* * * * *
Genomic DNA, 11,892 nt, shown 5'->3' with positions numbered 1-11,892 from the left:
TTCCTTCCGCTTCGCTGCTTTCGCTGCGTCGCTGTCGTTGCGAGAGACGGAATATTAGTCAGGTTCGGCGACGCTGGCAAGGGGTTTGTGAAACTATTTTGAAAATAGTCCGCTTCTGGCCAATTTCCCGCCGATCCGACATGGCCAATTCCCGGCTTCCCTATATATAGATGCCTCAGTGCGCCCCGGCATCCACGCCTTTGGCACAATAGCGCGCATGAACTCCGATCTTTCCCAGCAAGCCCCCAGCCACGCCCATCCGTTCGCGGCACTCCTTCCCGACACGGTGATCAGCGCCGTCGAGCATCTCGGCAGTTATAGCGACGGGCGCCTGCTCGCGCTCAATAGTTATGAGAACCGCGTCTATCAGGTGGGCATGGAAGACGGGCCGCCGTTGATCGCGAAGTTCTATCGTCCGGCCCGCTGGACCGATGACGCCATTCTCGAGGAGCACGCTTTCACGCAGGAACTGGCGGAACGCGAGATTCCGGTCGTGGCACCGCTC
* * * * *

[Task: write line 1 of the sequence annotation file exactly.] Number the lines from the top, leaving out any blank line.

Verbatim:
Genomic DNA, 11,892 nt, shown 5'->3' with positions numbered 1-11,892 from the left: